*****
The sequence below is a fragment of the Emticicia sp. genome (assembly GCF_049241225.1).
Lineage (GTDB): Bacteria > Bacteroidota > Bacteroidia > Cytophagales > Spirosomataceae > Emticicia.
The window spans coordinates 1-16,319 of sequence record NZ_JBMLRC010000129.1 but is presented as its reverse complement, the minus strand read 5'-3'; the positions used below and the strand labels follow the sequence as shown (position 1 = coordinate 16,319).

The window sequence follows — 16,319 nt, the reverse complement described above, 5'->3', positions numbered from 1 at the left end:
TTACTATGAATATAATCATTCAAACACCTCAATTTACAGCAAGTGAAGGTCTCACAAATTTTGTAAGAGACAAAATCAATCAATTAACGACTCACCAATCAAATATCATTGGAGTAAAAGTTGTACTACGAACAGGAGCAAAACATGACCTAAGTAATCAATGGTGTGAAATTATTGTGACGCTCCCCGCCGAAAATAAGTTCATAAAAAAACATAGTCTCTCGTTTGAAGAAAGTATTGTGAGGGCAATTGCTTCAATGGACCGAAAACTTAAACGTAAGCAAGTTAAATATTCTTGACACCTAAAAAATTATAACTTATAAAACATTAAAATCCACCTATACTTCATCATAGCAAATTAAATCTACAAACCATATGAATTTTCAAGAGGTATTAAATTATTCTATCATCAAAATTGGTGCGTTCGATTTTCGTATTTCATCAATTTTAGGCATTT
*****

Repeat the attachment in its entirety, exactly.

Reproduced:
The sequence below is a fragment of the Emticicia sp. genome (assembly GCF_049241225.1).
Lineage (GTDB): Bacteria > Bacteroidota > Bacteroidia > Cytophagales > Spirosomataceae > Emticicia.
The window spans coordinates 1-16,319 of sequence record NZ_JBMLRC010000129.1 but is presented as its reverse complement, the minus strand read 5'-3'; the positions used below and the strand labels follow the sequence as shown (position 1 = coordinate 16,319).

The window sequence follows — 16,319 nt, the reverse complement described above, 5'->3', positions numbered from 1 at the left end:
TTACTATGAATATAATCATTCAAACACCTCAATTTACAGCAAGTGAAGGTCTCACAAATTTTGTAAGAGACAAAATCAATCAATTAACGACTCACCAATCAAATATCATTGGAGTAAAAGTTGTACTACGAACAGGAGCAAAACATGACCTAAGTAATCAATGGTGTGAAATTATTGTGACGCTCCCCGCCGAAAATAAGTTCATAAAAAAACATAGTCTCTCGTTTGAAGAAAGTATTGTGAGGGCAATTGCTTCAATGGACCGAAAACTTAAACGTAAGCAAGTTAAATATTCTTGACACCTAAAAAATTATAACTTATAAAACATTAAAATCCACCTATACTTCATCATAGCAAATTAAATCTACAAACCATATGAATTTTCAAGAGGTATTAAATTATTCTATCATCAAAATTGGTGCGTTCGATTTTCGTATTTCATCAATTTTAGGCATTT